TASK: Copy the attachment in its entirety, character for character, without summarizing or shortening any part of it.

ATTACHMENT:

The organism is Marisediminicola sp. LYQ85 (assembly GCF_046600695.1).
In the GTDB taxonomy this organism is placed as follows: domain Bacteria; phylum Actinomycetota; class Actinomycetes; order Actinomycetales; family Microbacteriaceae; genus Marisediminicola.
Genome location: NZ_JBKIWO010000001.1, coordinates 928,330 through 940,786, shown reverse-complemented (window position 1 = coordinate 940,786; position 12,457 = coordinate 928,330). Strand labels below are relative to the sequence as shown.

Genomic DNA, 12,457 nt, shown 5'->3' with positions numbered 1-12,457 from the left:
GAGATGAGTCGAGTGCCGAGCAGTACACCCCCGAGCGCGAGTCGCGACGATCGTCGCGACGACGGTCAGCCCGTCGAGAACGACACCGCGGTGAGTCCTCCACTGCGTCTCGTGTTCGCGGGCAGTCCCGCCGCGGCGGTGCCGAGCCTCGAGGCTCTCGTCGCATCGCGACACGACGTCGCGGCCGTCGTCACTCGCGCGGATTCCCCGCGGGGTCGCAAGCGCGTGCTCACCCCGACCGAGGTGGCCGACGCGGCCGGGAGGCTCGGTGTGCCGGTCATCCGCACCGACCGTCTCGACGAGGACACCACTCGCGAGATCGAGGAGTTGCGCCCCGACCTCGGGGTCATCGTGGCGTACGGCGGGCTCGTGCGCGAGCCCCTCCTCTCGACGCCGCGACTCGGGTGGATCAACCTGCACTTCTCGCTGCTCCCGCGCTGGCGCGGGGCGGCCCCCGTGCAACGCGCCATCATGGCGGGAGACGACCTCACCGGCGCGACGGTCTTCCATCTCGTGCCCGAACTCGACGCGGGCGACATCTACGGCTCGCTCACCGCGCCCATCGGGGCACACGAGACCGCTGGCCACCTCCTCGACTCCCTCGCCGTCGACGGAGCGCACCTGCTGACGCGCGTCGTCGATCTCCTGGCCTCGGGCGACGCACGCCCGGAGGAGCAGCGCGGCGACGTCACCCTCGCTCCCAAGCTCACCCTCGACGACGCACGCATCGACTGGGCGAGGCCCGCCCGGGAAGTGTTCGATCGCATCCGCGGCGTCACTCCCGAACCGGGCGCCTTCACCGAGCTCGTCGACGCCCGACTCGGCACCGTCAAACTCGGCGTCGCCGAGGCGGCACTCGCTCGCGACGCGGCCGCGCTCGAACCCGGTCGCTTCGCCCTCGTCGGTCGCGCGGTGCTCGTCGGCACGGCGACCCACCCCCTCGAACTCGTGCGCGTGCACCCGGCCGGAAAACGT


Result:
The organism is Marisediminicola sp. LYQ85 (assembly GCF_046600695.1).
In the GTDB taxonomy this organism is placed as follows: domain Bacteria; phylum Actinomycetota; class Actinomycetes; order Actinomycetales; family Microbacteriaceae; genus Marisediminicola.
Genome location: NZ_JBKIWO010000001.1, coordinates 928,330 through 940,786, shown reverse-complemented (window position 1 = coordinate 940,786; position 12,457 = coordinate 928,330). Strand labels below are relative to the sequence as shown.

Genomic DNA, 12,457 nt, shown 5'->3' with positions numbered 1-12,457 from the left:
GAGATGAGTCGAGTGCCGAGCAGTACACCCCCGAGCGCGAGTCGCGACGATCGTCGCGACGACGGTCAGCCCGTCGAGAACGACACCGCGGTGAGTCCTCCACTGCGTCTCGTGTTCGCGGGCAGTCCCGCCGCGGCGGTGCCGAGCCTCGAGGCTCTCGTCGCATCGCGACACGACGTCGCGGCCGTCGTCACTCGCGCGGATTCCCCGCGGGGTCGCAAGCGCGTGCTCACCCCGACCGAGGTGGCCGACGCGGCCGGGAGGCTCGGTGTGCCGGTCATCCGCACCGACCGTCTCGACGAGGACACCACTCGCGAGATCGAGGAGTTGCGCCCCGACCTCGGGGTCATCGTGGCGTACGGCGGGCTCGTGCGCGAGCCCCTCCTCTCGACGCCGCGACTCGGGTGGATCAACCTGCACTTCTCGCTGCTCCCGCGCTGGCGCGGGGCGGCCCCCGTGCAACGCGCCATCATGGCGGGAGACGACCTCACCGGCGCGACGGTCTTCCATCTCGTGCCCGAACTCGACGCGGGCGACATCTACGGCTCGCTCACCGCGCCCATCGGGGCACACGAGACCGCTGGCCACCTCCTCGACTCCCTCGCCGTCGACGGAGCGCACCTGCTGACGCGCGTCGTCGATCTCCTGGCCTCGGGCGACGCACGCCCGGAGGAGCAGCGCGGCGACGTCACCCTCGCTCCCAAGCTCACCCTCGACGACGCACGCATCGACTGGGCGAGGCCCGCCCGGGAAGTGTTCGATCGCATCCGCGGCGTCACTCCCGAACCGGGCGCCTTCACCGAGCTCGTCGACGCCCGACTCGGCACCGTCAAACTCGGCGTCGCCGAGGCGGCACTCGCTCGCGACGCGGCCGCGCTCGAACCCGGTCGCTTCGCCCTCGTCGGTCGCGCGGTGCTCGTCGGCACGGCGACCCACCCCCTCGAACTCGTGCGCGTGCACCCGGCCGGAAAACGT